Our Best Shot at Conquering COVID 19: Q&A with Liise-anne Pirofski, M.D.
A U.S. Food and Drug Administration vaccine advisory committee met on Thursday, December 10, and recommended approval of an emergency use authorization (EUA) request for the Pfizer-BioNTech COVID-19 Vaccine. On Friday, December 11, that authorization was granted. Dr. Liise-anne Pirofski, professor of medicine and of microbiology & immunology; chief of the division of infectious diseases; and Selma and Dr. Jacques Mitrani Chair in Biomedical Research, explains what comes next, why people should get vaccinated, and addresses concerns about the vaccine. (This Q&A was updated from an item first published in the department of medicine e-newsletter on December 10. Inside Einstein thanks Amy Sacks and Dr. Pirofski for sharing this informative content.)
Given that the FDA has issued an EUA for the Pfizer/BioNTech COVID-19 Vaccine, what happens next?
LP: After the FDA issued an EUA for the Pfizer/BioNTech COVID-19 Vaccine, the vaccine was distributed across the country by Operation Warp Speed. On Tuesday morning, December 15, Dr. Ozuah announced that Montefiore had received its initial supply of the Pfizer/BioNTech COVID-19 Vaccine and the inaugural vaccine recipient at Montefiore was vaccinated on the same day. The vaccination program is now in progress. In accordance with CDC and ACIP guidelines, the first vaccine recipients will be heathcare providers who are at the highest risk of contracting COVID-19, including those who work in intensive care units, the emergency department, and labor and delivery units. The FDA will consider an EUA for another vaccine (Moderna) on Thursday, December 17. At this time, we do not know if this vaccine will also be available at Montefiore if an EUA is issued.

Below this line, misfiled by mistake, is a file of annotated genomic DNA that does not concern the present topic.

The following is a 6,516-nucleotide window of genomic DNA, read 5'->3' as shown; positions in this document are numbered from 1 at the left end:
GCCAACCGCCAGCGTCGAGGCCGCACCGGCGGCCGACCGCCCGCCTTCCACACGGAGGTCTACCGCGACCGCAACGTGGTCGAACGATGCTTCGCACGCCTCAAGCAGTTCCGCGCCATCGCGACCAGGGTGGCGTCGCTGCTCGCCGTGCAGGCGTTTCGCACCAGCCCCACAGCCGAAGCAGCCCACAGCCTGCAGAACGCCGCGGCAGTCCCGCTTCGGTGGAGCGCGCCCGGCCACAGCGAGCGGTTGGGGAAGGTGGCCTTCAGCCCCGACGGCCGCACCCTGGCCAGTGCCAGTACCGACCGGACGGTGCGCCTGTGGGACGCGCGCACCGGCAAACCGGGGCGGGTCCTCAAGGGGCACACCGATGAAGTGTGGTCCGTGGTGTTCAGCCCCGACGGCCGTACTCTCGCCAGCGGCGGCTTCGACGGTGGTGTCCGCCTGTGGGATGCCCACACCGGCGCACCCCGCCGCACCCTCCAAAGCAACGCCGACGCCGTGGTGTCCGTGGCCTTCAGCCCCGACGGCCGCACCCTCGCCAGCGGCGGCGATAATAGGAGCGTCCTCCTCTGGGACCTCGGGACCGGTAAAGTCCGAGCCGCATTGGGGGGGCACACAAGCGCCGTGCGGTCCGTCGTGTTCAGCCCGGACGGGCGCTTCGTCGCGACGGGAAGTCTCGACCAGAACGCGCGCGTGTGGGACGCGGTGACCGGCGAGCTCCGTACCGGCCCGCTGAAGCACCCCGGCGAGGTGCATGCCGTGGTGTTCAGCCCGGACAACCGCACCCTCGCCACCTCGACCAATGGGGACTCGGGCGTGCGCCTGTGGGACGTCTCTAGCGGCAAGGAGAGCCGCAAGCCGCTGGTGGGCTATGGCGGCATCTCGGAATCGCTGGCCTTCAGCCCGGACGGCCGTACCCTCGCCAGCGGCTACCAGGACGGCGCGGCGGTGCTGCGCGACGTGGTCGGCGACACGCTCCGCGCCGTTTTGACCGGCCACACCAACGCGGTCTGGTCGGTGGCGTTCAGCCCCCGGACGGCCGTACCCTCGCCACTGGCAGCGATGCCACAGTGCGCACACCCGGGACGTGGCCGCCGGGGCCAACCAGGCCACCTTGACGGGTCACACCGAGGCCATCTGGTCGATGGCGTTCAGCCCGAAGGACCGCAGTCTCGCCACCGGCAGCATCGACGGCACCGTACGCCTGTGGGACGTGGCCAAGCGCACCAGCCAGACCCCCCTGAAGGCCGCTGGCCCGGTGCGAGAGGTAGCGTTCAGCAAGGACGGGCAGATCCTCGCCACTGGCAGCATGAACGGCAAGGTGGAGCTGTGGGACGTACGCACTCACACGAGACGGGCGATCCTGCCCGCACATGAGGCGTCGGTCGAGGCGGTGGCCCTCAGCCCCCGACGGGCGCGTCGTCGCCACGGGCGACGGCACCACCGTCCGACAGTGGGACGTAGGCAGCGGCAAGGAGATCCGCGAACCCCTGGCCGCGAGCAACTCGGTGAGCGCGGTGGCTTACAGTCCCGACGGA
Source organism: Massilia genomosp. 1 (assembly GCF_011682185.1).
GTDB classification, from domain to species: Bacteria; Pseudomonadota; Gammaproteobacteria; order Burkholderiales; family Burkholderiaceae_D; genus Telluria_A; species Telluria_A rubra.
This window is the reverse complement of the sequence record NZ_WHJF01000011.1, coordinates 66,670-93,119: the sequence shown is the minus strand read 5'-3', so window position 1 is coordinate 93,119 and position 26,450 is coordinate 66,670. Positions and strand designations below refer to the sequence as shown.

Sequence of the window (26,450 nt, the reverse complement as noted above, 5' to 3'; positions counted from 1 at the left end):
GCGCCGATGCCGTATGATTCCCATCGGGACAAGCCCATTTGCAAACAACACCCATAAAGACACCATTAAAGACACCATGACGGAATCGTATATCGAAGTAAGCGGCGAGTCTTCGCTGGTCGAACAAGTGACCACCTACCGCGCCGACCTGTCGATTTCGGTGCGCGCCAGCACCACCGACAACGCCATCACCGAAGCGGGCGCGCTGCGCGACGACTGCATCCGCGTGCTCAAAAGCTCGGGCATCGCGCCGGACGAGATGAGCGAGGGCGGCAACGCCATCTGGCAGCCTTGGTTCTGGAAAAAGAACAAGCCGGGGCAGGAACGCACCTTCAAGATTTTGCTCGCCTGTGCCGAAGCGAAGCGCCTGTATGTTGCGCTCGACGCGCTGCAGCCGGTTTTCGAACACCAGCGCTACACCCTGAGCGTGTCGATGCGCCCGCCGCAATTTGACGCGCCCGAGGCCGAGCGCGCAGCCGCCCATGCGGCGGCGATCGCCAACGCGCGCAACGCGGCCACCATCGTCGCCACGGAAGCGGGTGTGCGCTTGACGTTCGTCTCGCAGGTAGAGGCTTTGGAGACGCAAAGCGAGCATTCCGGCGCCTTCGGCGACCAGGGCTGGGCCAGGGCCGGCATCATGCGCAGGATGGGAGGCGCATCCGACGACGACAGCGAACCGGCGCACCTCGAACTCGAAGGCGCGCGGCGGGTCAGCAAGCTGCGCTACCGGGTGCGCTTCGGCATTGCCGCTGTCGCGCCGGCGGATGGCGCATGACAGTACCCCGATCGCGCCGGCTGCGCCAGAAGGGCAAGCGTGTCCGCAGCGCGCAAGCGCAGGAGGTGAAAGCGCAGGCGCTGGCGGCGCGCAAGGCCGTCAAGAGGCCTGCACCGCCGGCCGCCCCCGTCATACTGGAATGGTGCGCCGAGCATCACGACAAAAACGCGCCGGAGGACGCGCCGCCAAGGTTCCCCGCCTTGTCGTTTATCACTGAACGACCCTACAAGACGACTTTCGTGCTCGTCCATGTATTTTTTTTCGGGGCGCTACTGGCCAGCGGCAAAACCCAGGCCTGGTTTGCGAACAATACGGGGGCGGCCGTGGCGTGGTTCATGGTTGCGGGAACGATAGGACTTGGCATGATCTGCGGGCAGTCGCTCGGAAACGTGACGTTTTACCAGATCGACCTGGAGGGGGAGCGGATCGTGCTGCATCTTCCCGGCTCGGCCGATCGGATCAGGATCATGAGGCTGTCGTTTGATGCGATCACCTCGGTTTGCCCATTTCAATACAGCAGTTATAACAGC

When will Montefiore distribute the vaccine?
LP: An initial shipment of the vaccine arrived at Montefiore on Tuesday, December 15, and vaccination of healthcare providers began that afternoon.
Why should people get vaccinated
LP: Vaccination is highly likely to prevent people from becoming sick with COVID-19 and this may also protect others. The vaccine may also reduce the severity of COVID-19 even if it does not prevent infection with SARS-CoV-2. Based on publicly available data from large phase III clinical trials, the Pfizer/BioNTech and Moderna mRNA SARS-CoV-2 vaccines prevented symptomatic COVID-19 in more than 94% of vaccinated individuals. At present, it is not known if they also prevent SARS-CoV-2 transmission. Therefore, in concert with vaccination, strict adherence to universal masking, social distancing, and handwashing guidelines remain imperative.